From the previous blog, if you find you have any restriction in joint mobility should be the first area to address.
2. Foam Roll
During the ankle mobility screen, a “pinching” sensation felt in the front of the ankle indicates a bony block. These types of restrictions will not resolve with conventional stretching and foam rolling. Therefore, any pinching sensation or bony bock must be addressed first before moving onto possible soft tissue stiffness
One of the easiest and best ways to improve joint restrictions on your own is to use a band mobilisation.
Band distraction joint mobilisations assist with the way our bones glide over each other. A joint glide is sustained while the athlete actively moves into the specific range-of-motion we are trying to change. If we look at the ankle, the talus bone of the foot moves backwards as the shin moves forward into dorsiflexion as we squat. In order to help improve this movement to increase mobility, the band must help push the talus bone backwards. Often athletes will have the band placed too high on the ankle. This backwards pull on the tibia will actually do the opposite of what we want to achieve.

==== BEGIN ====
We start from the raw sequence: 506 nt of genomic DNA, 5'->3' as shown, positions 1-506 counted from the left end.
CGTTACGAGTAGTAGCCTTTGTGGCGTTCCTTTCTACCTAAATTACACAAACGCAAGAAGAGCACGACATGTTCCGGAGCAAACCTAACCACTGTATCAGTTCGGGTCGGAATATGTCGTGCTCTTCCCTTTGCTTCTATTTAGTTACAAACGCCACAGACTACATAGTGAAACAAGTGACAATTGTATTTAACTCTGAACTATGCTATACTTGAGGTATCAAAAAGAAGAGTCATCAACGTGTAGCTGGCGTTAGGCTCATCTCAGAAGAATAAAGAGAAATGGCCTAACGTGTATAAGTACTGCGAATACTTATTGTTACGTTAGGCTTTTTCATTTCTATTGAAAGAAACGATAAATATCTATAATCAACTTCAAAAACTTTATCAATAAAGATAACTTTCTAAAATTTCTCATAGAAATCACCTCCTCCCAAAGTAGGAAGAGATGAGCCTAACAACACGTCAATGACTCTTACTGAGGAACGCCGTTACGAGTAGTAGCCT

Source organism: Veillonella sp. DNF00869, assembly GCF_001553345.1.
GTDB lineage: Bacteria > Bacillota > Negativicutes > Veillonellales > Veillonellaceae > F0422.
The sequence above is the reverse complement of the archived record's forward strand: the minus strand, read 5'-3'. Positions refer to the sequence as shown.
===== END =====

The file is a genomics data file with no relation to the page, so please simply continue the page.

Once joint restrictions have been addressed the next step is to clear up any soft tissue stiffness. This starts with using a foam roller. I usually recommended athletes spend at least 2 minutes on each area they are trying to address with a foam roller. Every athlete should foam roll on a daily basis!
Physical Therapist Dr. Mike Reinold has an excellent video demonstrating this technique on youtube.
SOFT TISSUE STRETCHING
Once foam rolling is complete, stretching the muscles is the next step to addressing soft tissue restrictions. The heel drop stretch is a good go-to in order to make some quick improvements. Before starting your workout, using this stretch after foam rolling is a great way to decrease any amount of stiffness in the lower leg.
Another version of this stretch is one I like to use prior to training sessions that include any form of barbell squatting. It is very position-specific and therefore has good carry over to the exact movements we are going to perform. To start, drop into a deep squat. This can be performed with either a kettle bell, a weighted plate, or a barbell. From this position, shift your weight onto one foot. Push you knee as far forward over your toe until you feel a stretch in the lower calf. After holding for ~10 seconds, shift to the other leg.
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